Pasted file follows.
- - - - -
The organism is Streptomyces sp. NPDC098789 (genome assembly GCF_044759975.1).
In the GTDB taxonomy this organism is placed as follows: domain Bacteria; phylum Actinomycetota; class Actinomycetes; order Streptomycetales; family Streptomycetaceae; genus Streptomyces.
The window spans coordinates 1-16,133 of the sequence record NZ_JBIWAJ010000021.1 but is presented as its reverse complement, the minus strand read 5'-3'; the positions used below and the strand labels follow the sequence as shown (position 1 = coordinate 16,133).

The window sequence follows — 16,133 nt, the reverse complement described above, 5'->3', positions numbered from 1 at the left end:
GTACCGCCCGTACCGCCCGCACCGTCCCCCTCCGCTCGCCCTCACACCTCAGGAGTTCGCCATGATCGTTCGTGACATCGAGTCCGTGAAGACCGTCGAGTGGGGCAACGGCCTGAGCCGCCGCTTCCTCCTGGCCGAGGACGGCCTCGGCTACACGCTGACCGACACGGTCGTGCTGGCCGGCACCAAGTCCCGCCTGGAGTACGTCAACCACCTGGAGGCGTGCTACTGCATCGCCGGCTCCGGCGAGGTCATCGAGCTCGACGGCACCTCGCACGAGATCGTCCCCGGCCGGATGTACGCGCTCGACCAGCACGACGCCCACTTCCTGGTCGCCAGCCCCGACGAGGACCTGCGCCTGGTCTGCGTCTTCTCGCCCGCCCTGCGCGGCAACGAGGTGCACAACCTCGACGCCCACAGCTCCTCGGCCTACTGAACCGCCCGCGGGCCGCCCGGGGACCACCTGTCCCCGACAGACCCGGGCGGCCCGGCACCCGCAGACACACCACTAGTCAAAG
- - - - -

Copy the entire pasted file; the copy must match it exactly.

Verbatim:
The organism is Streptomyces sp. NPDC098789 (genome assembly GCF_044759975.1).
In the GTDB taxonomy this organism is placed as follows: domain Bacteria; phylum Actinomycetota; class Actinomycetes; order Streptomycetales; family Streptomycetaceae; genus Streptomyces.
The window spans coordinates 1-16,133 of the sequence record NZ_JBIWAJ010000021.1 but is presented as its reverse complement, the minus strand read 5'-3'; the positions used below and the strand labels follow the sequence as shown (position 1 = coordinate 16,133).

The window sequence follows — 16,133 nt, the reverse complement described above, 5'->3', positions numbered from 1 at the left end:
GTACCGCCCGTACCGCCCGCACCGTCCCCCTCCGCTCGCCCTCACACCTCAGGAGTTCGCCATGATCGTTCGTGACATCGAGTCCGTGAAGACCGTCGAGTGGGGCAACGGCCTGAGCCGCCGCTTCCTCCTGGCCGAGGACGGCCTCGGCTACACGCTGACCGACACGGTCGTGCTGGCCGGCACCAAGTCCCGCCTGGAGTACGTCAACCACCTGGAGGCGTGCTACTGCATCGCCGGCTCCGGCGAGGTCATCGAGCTCGACGGCACCTCGCACGAGATCGTCCCCGGCCGGATGTACGCGCTCGACCAGCACGACGCCCACTTCCTGGTCGCCAGCCCCGACGAGGACCTGCGCCTGGTCTGCGTCTTCTCGCCCGCCCTGCGCGGCAACGAGGTGCACAACCTCGACGCCCACAGCTCCTCGGCCTACTGAACCGCCCGCGGGCCGCCCGGGGACCACCTGTCCCCGACAGACCCGGGCGGCCCGGCACCCGCAGACACACCACTAGTCAAAG